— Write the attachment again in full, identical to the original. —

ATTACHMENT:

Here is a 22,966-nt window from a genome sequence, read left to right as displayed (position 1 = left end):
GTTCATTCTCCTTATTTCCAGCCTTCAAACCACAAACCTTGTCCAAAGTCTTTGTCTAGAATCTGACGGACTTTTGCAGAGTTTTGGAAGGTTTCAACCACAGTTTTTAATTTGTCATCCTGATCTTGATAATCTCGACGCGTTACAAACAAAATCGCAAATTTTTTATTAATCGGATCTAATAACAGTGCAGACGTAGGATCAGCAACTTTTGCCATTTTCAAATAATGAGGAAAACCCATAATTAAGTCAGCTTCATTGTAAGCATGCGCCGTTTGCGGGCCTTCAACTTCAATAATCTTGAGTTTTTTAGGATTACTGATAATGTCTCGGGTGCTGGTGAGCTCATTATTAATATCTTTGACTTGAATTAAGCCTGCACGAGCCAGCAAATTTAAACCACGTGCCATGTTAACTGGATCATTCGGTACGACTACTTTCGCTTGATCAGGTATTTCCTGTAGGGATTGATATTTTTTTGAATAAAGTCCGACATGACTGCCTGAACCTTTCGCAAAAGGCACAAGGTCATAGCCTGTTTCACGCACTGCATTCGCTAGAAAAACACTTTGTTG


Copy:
Here is a 22,966-nt window from a genome sequence, read left to right as displayed (position 1 = left end):
GTTCATTCTCCTTATTTCCAGCCTTCAAACCACAAACCTTGTCCAAAGTCTTTGTCTAGAATCTGACGGACTTTTGCAGAGTTTTGGAAGGTTTCAACCACAGTTTTTAATTTGTCATCCTGATCTTGATAATCTCGACGCGTTACAAACAAAATCGCAAATTTTTTATTAATCGGATCTAATAACAGTGCAGACGTAGGATCAGCAACTTTTGCCATTTTCAAATAATGAGGAAAACCCATAATTAAGTCAGCTTCATTGTAAGCATGCGCCGTTTGCGGGCCTTCAACTTCAATAATCTTGAGTTTTTTAGGATTACTGATAATGTCTCGGGTGCTGGTGAGCTCATTATTAATATCTTTGACTTGAATTAAGCCTGCACGAGCCAGCAAATTTAAACCACGTGCCATGTTAACTGGATCATTCGGTACGACTACTTTCGCTTGATCAGGTATTTCCTGTAGGGATTGATATTTTTTTGAATAAAGTCCGACATGACTGCCTGAACCTTTCGCAAAAGGCACAAGGTCATAGCCTGTTTCACGCACTGCATTCGCTAGAAAAACACTTTGTTG